The Best Peak Oil Investments: PTRP – Powershares Global Progressive Transport Portfolio

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Tom Konrad CFA

Many investors find the prospect of selecting individual stocks simply too daunting.  For those investors interested in investing in peak oil, but uncomfortable with the risks and moral dilemmas inherent in oil company stocks, there is another option: Powershares Global Progressive Transportation Portfolio (PTRP)

I’ve been researching and writing this series about investments that will benefit from peak oil for half a year.  If you’ve read the 20+ articles in the series so far, you’ve learned about several stocks that should be well positioned to benefit from rising oil prices, and you should also have a good idea about which sectors are best to avoid.

On the other hand, if you are just coming across my writing now, you’re about to learn about a single investment that should not only benefit from peak oil, but it will give you diversification at a fairly moderate cost.

The Powershares Global Progressive Transportation Portfolio (PTRP) is an Exchange Traded Fund (ETF) that invests in companies that “the Index provider believes stand to benefit substantially from a societal transition toward using cleaner, less costly and more efficient means of transportation.  These companies focus on technologies for utilization of greener, more-efficient sources of energy for transportation. These technologies are designed to improve energy efficiency and reduce the costs for fuel or time in transit and include renewable energy harvesting or production, energy conversion, energy storage, improvements in energy efficiency, power delivery, energy conservation and monitoring of energy information.”  In short, the ETF is a collection of many of the same stocks I’ve been writing about in this series.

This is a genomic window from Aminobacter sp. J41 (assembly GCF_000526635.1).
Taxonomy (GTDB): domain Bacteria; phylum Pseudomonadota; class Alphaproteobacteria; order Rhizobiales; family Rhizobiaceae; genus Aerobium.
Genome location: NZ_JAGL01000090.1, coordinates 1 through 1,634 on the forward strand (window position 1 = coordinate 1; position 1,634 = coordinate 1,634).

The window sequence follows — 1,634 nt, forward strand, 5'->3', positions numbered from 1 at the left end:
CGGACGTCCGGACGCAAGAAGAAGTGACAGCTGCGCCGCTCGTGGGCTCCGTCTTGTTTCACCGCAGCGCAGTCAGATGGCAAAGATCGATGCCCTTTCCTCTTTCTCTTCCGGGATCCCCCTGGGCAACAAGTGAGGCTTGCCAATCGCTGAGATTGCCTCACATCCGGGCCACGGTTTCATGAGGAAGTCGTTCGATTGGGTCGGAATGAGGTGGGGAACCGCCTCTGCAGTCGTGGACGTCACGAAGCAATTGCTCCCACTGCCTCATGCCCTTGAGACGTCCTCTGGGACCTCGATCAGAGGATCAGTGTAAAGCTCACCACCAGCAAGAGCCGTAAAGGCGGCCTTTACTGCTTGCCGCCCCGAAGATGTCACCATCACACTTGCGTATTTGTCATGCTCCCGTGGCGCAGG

Why Use an ETF?

There are several benefits to using an ETF.  One of the most commonly cited is diversification: a single investment gives you a small slice of forty different companies.  My reading leads me to believe that this is more diversification than you are likely to need, given the fact that the ETF itself will only be a fraction of your portfolio.  (I discuss optimal diversification in detail here.)  

I was recently speaking to an investment advisor who made the case for diversification this way: if any individual stock is only 1% of your portfolio, if one of them fails, you will only lose 1% of your portfolio value.   What he was not thinking about was the fact that, the more companies you own, the more likely you are to own a company that goes bust.  For instance, even many “socially responsible” mutual funds had relatively large stakes in BP.   Second, with today’s low brokerage commissions, most investors will pay more to own even relatively low-cost ETFs than they will to own stocks.  If a fund’s expense ratio is the price you pay to avoid large blow ups, PTRP’s 0.75% annual expense ratio, is the same as having one out of 133 stocks in your portfolio guaranteed to fail every year, in addition to any real company failures.

On the plus side, global exchange traded funds like the Powershares Global Progressive Transport Portfolio allow access to foreign-listed companies that many investors might find difficult or expensive to buy.  My analysis of PTRP’s holdings found that over 60% of the fund’s portfolio does not trade on US markets.

Sector Allocation